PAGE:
Everything we take ourselves to be at the level of our subjectivity—our memories and emotions, our capacity for language, the very thoughts and impulses that give rise to our behavior—depends upon distinct processes that are spread out over the whole of the brain. Many of these can be independently interrupted or extinguished. The sense, therefore, that we are unified subjects—the unchanging thinkers of thoughts and experiencers of experience—is an illusion. The conventional self is a transitory appearance among transitory appearances, and it vanishes when looked for. We need not await any data from the lab to say that self-transcendence is possible. And we need not become masters of meditation to realize its benefits. It is within our capacity to recognize the nature of thoughts, to awaken from the dream of being merely ourselves and, in this way, to become better able to contribute to the well-being of others.Harris notes a motivation for his writing on spirituality and self transcendence:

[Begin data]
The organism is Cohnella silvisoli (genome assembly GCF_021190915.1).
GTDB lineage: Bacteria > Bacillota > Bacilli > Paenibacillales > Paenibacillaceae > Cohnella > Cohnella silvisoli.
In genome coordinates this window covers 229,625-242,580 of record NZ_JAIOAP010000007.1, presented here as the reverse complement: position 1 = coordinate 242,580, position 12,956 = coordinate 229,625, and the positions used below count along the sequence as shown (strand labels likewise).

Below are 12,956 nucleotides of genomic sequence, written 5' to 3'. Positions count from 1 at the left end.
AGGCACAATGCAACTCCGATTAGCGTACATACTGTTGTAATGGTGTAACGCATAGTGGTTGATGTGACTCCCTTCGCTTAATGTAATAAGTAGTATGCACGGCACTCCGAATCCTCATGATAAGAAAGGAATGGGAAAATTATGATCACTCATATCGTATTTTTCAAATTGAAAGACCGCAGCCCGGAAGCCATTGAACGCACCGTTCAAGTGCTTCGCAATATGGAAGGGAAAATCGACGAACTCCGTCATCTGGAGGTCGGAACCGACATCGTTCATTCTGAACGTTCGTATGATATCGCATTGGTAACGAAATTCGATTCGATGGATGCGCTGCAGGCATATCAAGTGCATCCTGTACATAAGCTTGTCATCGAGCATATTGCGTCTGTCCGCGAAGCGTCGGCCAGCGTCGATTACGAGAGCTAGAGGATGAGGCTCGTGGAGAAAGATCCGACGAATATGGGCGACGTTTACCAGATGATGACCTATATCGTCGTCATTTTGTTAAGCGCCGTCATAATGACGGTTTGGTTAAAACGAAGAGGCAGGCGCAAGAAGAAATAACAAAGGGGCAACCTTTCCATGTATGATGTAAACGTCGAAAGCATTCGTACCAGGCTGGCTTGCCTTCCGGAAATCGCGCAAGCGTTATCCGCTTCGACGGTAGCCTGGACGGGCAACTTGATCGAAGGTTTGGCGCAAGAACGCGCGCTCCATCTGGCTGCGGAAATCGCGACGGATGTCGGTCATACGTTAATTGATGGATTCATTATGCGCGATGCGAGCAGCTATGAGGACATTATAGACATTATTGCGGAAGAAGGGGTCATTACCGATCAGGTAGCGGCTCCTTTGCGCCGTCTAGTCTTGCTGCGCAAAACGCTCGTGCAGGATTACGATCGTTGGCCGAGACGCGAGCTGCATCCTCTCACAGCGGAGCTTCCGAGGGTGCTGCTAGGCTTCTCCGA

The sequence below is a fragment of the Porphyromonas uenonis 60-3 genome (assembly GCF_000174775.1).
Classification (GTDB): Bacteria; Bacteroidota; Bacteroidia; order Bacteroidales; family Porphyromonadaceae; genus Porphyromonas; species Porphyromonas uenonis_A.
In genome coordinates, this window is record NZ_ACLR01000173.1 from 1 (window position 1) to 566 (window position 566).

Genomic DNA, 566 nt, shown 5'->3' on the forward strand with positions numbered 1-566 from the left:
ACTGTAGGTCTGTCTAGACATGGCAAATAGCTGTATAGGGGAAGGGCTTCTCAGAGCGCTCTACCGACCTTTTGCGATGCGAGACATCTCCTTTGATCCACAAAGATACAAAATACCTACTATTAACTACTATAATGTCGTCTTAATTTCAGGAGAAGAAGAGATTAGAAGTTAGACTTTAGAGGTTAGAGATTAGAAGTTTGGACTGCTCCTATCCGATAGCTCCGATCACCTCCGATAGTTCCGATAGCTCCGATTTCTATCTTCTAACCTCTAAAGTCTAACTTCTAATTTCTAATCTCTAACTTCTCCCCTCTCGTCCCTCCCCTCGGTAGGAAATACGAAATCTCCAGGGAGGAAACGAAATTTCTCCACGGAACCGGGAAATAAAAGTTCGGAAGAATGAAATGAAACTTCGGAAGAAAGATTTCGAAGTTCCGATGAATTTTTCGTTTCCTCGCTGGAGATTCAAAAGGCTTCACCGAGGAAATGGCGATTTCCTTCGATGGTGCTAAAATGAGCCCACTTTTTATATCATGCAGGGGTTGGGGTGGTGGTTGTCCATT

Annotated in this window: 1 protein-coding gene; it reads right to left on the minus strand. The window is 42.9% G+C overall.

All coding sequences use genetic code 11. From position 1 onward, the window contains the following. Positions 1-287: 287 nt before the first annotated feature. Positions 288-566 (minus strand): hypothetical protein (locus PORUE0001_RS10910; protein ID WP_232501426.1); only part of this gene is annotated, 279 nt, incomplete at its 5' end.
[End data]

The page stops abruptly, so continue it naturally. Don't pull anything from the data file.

Spirituality remains the great hole in secularism, humanism, rationalism, atheism, and all the other defensive postures that reasonable men and women strike in the presence of unreasonable faith. People on both sides of this divide imagine that visionary experience has no place within the context of science—apart from the corridors of a mental hospital. Until we can talk about spirituality in rational terms—acknowledging the validity of self-transcendence—our world will remain shattered by dogmatism. This book has been my attempt to begin such a conversation.(I should mention that a few users of the Waking Up App have found the exercises to be disorienting and stressful, and the App contains a fascinating two hour discussion between Harris and Willoughby Britton and Jarred Lindahl, who have done research on 'The Dark Side of Meditation.' A google search on their names will take you to their publications on this issue.)